Over the last year or so, I have seriously stepped up my security game. These days, fraudsters have an exceptionally easy job of getting your data. With all these data breaches reaching from small websites that have bad encryption (if any) to online stores. This data can be used as a whole to create so called “fullz”. You cannot really stop them breaching databases really, thats out of your possibilities.
However, you can still protect yourself. The most Important part is a:
The most important thing to do right is a good personal (and professional) password policy. Most people know what they should do. But they don’t.
Use long random passwords. And even more important: DO NOT RE USE PASSWORDS!
This small Pokemon fan forum you registered in 2009 might have been breached, and if you use the same password, they also have your PayPal, Gmail, twitter and god knows how many other accounts. And while the mentioned big sites have done a good job protecting you, the Pokemon fan forum got pwned still.
Even better: There have been cases where such fan forums for World of Warcaft (WoW) where run by russian groups with their one and only goal being that you register on the forum with the same username, e-mail and password than your WoW account.
Don’t fall for that. Use a password manager.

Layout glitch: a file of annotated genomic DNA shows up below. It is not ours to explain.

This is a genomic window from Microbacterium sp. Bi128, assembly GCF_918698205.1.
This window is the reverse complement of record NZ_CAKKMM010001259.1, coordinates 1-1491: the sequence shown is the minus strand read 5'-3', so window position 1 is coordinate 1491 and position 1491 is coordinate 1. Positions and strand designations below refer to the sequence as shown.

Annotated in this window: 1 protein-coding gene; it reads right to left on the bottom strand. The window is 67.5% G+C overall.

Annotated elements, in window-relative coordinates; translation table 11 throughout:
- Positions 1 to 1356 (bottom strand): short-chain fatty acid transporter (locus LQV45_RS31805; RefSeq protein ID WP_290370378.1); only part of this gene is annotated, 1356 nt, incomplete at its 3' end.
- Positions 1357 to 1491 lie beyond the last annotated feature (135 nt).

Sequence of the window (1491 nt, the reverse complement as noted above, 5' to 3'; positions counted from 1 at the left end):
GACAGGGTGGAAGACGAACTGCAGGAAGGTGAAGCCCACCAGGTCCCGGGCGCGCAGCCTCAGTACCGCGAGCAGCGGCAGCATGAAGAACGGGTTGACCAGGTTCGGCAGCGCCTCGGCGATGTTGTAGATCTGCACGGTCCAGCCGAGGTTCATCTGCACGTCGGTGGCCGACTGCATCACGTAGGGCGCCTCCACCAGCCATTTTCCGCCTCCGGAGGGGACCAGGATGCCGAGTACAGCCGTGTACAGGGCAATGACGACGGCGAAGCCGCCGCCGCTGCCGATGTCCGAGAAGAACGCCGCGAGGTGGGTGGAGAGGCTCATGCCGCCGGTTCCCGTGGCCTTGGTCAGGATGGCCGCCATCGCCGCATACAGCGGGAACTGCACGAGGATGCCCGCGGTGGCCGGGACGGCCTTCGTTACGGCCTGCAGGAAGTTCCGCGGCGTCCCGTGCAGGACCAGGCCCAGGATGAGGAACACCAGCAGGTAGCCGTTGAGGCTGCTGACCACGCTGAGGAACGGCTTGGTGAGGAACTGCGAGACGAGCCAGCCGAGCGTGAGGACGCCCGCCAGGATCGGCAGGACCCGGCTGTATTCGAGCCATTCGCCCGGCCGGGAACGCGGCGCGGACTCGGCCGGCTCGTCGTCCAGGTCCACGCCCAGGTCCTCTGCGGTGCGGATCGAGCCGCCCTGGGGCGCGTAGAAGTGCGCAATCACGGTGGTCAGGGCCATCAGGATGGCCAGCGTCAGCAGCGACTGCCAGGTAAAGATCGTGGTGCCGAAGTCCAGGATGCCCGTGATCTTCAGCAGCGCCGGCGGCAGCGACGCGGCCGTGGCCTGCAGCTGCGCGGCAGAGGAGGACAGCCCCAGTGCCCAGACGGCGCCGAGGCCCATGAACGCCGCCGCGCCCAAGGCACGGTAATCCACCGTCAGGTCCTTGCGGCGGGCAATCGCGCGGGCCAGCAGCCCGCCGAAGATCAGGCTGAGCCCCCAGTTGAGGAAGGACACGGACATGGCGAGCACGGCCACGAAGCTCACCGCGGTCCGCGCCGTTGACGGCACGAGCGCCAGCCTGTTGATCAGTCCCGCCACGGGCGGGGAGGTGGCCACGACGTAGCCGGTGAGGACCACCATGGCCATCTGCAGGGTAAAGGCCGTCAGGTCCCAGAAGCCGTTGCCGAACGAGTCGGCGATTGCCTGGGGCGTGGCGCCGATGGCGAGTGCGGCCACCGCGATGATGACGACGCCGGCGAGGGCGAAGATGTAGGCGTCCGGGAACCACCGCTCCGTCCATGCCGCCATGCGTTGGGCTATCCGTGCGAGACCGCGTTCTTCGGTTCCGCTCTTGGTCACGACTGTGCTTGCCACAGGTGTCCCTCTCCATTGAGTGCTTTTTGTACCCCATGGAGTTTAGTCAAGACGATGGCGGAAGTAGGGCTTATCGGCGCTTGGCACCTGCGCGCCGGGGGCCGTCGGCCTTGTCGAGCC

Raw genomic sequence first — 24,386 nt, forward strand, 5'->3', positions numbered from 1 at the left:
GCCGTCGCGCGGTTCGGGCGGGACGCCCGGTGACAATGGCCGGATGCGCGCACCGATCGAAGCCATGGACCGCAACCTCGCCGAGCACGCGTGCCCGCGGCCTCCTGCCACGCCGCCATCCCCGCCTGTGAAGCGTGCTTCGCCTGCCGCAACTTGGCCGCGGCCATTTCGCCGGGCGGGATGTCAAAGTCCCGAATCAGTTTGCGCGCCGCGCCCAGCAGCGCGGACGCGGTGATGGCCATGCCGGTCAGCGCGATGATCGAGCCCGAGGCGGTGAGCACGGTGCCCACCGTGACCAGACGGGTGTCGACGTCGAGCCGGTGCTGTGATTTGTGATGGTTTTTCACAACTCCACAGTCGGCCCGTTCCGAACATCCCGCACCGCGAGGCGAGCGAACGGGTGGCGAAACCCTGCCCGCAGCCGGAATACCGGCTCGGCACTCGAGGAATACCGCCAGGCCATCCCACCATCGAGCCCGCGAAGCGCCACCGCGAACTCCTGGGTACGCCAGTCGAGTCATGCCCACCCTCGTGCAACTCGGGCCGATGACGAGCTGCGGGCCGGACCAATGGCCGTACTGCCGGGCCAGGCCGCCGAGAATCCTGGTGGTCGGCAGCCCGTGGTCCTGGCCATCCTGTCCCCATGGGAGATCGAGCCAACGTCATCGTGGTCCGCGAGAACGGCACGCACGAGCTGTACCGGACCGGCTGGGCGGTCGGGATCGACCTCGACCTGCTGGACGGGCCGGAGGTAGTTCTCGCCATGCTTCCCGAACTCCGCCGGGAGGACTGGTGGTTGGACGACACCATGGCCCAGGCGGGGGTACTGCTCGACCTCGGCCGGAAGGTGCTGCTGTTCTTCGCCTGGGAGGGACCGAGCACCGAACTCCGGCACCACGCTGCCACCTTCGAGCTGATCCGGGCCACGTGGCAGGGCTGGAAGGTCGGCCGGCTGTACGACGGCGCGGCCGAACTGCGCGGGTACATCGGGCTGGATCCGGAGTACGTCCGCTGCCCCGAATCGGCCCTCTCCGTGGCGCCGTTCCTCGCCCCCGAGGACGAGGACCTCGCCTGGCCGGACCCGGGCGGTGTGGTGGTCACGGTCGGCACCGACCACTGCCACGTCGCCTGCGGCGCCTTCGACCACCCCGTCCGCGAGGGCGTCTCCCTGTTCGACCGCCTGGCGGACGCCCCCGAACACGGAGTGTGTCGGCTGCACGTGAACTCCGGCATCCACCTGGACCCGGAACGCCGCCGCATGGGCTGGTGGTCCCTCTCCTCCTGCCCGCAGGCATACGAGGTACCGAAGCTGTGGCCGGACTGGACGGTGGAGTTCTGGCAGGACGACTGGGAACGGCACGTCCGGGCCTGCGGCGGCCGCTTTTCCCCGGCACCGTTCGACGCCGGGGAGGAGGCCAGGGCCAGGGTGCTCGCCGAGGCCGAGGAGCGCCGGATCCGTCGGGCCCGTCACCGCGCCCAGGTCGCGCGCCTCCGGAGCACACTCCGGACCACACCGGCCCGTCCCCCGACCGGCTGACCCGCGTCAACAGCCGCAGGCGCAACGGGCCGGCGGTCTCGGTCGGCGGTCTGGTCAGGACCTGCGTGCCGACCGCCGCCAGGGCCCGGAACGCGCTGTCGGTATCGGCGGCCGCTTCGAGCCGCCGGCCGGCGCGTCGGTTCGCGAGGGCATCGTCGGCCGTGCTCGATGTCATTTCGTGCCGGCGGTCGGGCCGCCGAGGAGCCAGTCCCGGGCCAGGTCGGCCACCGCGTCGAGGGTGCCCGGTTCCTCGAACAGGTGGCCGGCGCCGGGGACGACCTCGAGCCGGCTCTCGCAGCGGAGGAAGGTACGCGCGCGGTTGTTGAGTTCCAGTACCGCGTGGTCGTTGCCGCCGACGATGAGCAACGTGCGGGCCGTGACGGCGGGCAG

There are many of them. Some are commercial and extremely convenient. They do host the passwords on their servers, however these are encrypted before even storing them. Personally though, I don’t want to pay, nor do I want to just trust these companies.
So as my Password manager I chose KeePass2. It’s Free and Open Source Software and has a very nice client for Windows and Android (a web UI as well but I do not use that). The Android client can be unlocked with your fingerprint, which is VERY convenient. And the Windows client has auto-type for username+password. Now I can login faster with KeePass than I could before using any sort of Password management.
I encrypt my KeePass database file with the default AES-256 bit based algorithm and use 10 000 000 iterations.
Also, I was very surprised to see just HOW MANY accounts I have when I migrated to a password manager. My KeePass database contains a 100+ accounts with Passwords. The best thing about it is that I also never need to remember my username ever again! Did this website use my email? First-name [dot] Last-name? Or my username with some random number behind it I always forget? Doesn’t matter. Use a password manager!
For synchronization I use Google Drive. The reason why I will explain next:
When setting up KeePass for the first time, I needed a way to synchronize and backup the database file. Because when I lose that file, I have a problem. Also, I want the password for the account I just created to be synced on all my devices of course. I chose GDrive for that. Not only that, but my Google Account is my safety net in case EVERYTHING goes wrong.